Friday, October 2, 2009

Poem: Reading Octavio Paz in Mexico Eighteen Months After Your Death

by Alex Gallo-Brown

Reading Paz in Mexico,
Paz writing on Mexicans and death,
eighteen months after, eighteen months
like a succession of dreams,
relentless, without respite from reality.
Some of those days spent
thinking about you,
turning the memories over in my mind,
letting them sift against my skin
and other days, just hurrying
through the fog.
"Nobody thinks about his own death," declares Paz,
"because nobody lives a personal life."
But I do, Paz, I do.
I wonder on the bus
if this is the last ride
I will ever take, this countryside
the last bit I will ever glimpse.
It wouldn't be so hard, would it?
An errant flick of the driver's wrist—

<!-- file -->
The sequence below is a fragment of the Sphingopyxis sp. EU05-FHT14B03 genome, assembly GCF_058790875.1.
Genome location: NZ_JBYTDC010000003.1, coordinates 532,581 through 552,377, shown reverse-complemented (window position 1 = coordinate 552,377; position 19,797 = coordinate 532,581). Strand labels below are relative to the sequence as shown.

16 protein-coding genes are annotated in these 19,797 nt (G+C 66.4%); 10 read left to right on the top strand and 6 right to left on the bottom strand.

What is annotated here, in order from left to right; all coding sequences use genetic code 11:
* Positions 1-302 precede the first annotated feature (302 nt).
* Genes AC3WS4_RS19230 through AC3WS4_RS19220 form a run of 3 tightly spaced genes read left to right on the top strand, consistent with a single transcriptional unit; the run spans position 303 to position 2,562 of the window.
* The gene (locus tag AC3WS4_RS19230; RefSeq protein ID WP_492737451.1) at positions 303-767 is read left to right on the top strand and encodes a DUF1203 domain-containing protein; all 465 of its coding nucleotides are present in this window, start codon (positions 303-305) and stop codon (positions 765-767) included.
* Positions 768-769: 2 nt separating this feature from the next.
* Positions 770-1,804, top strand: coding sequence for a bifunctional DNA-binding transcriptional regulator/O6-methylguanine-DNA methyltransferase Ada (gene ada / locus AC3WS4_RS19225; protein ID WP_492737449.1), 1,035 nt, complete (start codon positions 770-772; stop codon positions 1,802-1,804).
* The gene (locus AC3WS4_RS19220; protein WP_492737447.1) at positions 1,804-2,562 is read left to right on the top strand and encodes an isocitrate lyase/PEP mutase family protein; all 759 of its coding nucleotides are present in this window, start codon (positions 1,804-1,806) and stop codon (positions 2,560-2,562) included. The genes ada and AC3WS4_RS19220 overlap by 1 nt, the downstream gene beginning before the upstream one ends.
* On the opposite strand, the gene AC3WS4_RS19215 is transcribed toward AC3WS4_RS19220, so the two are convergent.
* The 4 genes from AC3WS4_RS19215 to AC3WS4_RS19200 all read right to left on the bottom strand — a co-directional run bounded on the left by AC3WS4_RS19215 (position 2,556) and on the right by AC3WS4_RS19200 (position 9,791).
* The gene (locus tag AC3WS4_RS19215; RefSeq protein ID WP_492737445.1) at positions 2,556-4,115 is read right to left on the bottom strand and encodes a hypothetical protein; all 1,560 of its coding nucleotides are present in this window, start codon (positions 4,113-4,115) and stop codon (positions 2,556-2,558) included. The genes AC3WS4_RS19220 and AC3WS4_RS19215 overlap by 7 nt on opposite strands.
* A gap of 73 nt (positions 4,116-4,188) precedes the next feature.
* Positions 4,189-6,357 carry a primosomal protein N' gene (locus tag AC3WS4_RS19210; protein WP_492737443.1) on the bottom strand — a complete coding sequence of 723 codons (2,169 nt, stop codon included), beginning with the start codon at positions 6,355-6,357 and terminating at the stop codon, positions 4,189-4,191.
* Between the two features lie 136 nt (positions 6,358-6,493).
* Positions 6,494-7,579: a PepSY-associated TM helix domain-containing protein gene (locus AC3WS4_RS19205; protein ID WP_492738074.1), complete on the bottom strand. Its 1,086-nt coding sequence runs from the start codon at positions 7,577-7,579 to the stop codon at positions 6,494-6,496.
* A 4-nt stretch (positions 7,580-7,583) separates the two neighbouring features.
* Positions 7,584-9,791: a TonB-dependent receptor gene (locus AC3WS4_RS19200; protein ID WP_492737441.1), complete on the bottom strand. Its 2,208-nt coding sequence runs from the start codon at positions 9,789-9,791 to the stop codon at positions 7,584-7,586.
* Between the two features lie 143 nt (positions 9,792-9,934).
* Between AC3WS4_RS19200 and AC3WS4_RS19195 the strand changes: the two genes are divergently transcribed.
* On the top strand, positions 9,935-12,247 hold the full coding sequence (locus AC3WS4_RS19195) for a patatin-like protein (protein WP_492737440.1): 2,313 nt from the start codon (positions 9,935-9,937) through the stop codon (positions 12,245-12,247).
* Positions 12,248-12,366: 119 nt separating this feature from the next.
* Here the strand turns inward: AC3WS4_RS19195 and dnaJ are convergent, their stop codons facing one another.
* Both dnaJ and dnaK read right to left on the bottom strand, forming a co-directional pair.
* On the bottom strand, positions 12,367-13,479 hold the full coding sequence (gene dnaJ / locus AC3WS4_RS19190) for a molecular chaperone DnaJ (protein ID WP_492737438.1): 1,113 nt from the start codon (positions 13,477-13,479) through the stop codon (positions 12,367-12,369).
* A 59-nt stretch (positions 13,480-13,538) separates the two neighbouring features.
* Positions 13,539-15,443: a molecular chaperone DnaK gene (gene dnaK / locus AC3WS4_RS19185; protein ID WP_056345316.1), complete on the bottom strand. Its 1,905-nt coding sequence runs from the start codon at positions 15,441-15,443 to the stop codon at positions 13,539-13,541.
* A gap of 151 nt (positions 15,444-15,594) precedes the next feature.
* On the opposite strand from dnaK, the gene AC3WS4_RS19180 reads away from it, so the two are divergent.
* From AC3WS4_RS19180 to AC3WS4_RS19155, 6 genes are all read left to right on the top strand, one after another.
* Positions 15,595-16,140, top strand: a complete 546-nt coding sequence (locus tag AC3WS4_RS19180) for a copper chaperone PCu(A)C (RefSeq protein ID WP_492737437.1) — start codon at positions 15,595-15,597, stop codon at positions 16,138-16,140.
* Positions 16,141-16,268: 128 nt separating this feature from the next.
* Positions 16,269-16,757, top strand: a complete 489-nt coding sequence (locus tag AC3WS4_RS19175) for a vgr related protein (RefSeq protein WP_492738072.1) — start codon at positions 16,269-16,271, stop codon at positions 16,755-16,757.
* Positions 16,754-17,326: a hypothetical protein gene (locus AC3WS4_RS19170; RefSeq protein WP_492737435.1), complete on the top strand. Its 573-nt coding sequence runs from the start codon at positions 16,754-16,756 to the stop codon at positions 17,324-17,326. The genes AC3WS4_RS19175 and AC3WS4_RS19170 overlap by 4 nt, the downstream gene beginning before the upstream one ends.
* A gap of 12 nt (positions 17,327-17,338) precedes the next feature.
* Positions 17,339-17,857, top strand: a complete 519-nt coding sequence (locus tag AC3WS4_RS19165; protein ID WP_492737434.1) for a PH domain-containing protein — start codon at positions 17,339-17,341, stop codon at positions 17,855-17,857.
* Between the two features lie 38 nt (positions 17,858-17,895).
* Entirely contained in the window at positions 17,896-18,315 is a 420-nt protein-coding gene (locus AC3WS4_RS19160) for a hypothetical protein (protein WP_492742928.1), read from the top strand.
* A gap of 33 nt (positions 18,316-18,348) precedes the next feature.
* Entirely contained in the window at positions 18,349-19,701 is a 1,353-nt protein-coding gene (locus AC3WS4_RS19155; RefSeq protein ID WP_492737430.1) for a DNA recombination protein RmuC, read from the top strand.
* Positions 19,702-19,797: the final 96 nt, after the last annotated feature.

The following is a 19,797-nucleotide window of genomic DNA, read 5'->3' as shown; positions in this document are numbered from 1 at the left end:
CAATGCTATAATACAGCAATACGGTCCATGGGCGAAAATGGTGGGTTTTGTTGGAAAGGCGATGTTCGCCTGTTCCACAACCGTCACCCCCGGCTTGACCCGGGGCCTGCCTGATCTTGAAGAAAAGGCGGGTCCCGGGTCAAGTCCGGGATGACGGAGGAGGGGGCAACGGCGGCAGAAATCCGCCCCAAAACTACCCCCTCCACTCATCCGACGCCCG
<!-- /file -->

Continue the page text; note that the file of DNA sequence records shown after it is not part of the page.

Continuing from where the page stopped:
then formless, bodyless
among the stars.

Reading Paz in Mexico
eighteen months after,
Paz lecturing, hectoring on death,
implacable orator, ancient high priest.
You were always more
like a jester, singing lightness
from your corner of the court:
you brought people to you, you took them in.
"Tell me how you died," Paz demands,
"and I will tell you who you are."
All right, Paz, l will tell you
how my father died.
He died on assignment,
a magazine writer in a foreign land,
frightened, perhaps, but in love todavia--
devout in this faith until his end.